Accessibility Matters: How to Make Your Blog More Accessible

(Last Updated On: December 3, 2019)

National Disability Day on December 3 is a day to help everyone become more compassionate and understanding of the challenges faced by people with disabilities.

In the United States alone, the truth is that one in five visitors will need some kind of accommodation on your website. As an able-bodied person, there are a lot of things that I take for granted when it comes to browsing the Internet, and I’m sure to not be alone in this.

When thinking about the design of your website, there are a lot of best practices that you can (and should!) use so that all visitors of your site have a positive experience. This post outlines some things you can do… for free!

In the United States alone, the truth is that one in five visitors will need some kind of accommodation on your website. This post outlines some things you can do to make it more accessible... for free! Click To Tweet

For Free WordPress Blogs

If your blog is on Free WordPress, unfortunately you won’t be able to use the UserWay plugin. This is a list that every blog (free or self-hosted) can do to make your page more accessible.

  1. Make sure you are using a readable font, you can check out this Forbes list of 10 Fonts for some ideas. Sans-serif fonts are currently the standard for readability.
  2. Make sure that you can access all areas of your website with your keyboard. You can do this by testing it yourself: hit the tab key and your cursor will go around to every keyboard focus (link, button, and form) on the page.
  3. Use descriptive names for your external links instead of saying “click here.” I am totally guilty of this, but it is way better to say “Read about us” instead of “click here.”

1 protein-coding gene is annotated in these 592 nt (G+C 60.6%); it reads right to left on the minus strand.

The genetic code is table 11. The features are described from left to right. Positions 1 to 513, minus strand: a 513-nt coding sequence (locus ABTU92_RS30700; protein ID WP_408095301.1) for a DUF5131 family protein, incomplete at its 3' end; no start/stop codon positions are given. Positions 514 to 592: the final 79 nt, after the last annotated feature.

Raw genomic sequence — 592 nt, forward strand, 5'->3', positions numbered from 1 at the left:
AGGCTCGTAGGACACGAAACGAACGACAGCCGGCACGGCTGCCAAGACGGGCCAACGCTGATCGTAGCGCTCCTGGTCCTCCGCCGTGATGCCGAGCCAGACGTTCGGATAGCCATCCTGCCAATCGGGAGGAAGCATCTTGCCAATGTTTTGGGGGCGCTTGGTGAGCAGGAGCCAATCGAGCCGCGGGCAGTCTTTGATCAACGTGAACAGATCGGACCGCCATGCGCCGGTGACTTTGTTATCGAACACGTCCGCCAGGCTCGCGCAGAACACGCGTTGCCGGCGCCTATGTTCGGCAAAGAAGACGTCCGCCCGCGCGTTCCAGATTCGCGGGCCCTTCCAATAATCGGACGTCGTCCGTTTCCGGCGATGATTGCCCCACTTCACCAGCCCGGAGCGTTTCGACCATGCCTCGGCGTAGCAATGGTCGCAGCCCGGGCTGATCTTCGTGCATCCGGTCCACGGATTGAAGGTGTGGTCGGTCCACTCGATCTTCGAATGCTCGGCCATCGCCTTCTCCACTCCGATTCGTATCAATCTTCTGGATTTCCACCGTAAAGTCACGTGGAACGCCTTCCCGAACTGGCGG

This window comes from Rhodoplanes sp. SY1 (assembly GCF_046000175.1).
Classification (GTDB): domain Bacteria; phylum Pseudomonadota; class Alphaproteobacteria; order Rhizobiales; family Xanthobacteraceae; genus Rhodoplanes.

4. Add Alt Tags to all of your images. Alt text is what displays on the page if the image fails to load, but it is also used by screen readers to “read” the picture to the visually impaired.
  5. Be mindful when choosing your site’s colors, keeping both colorblindness and contrast in mind. Don’t choose colors too close in the color family
  6. Properly use headers to structure your content (I’ve talked about how headers are not meant to be styling tools here). Not only will proper use of headers improve your SEO, but it also improves readability and flow of your page.

If you are interested in learning more tips, check out WAI Web Accessibility Tutorials.

For Self-Hosted Blogs

If you have the ability to use plugins on your blog, the best way to easily make your blog more accessible is to add the Accessibility by UserWay Plugin in addition to implementing the best practices listed in the previous section.

I added this plugin to my blog as soon as I made the move to being self-hosted. It has an incredibly easy setup and automatically appears in the user’s local language (currently 24 languages are supported). More information at


I hope more people realize it takes very little to make a huge difference for others.

I hope you found this post informative and useful! Do you have any suggestions for making your blog more accessible that I didn’t list here, or any questions?

💖 If you like the work that I do here at Reader Voracious, consider fueling my pumpkin spice latte and black tie addiction by buying me a ko-fi or joining my Patreon! ☕

spacer_wLet’s go on another adventure together!


  1. elizabeth tabler

    December 3, 2019 at 10:40 AM

    Love this! It is so important for everyone to be able to access information.

    1. Kal

      December 3, 2019 at 12:20 PM

      Thank you for your comment, and I agree!

  2. evelyn

    December 3, 2019 at 11:20 AM

    Thank you! This was very usefull!!


    1. Kal

      December 3, 2019 at 12:21 PM

      You’re welcome, happy to help!

  3. Catarina @ Pages & Plots

    December 3, 2019 at 11:27 AM

    Just so you know, I added the plugin to my website! Thank you so much for the recommendation!

    1. Kal

      December 3, 2019 at 12:22 PM

      Awesome, I am so glad you were able to add it!!! Such an easy thing to do that will make a big difference, thank you!

  4. whatthelog

    December 3, 2019 at 11:31 AM

    Thanks so much for this post – I didn’t realise that was what alt tags were for! Will definitely be adding them in the future.

    1. Kal

      December 3, 2019 at 12:22 PM

      You’re welcome, and honestly I never made the connection either so you aren’t alone!

  5. Charleigh

    December 3, 2019 at 3:55 PM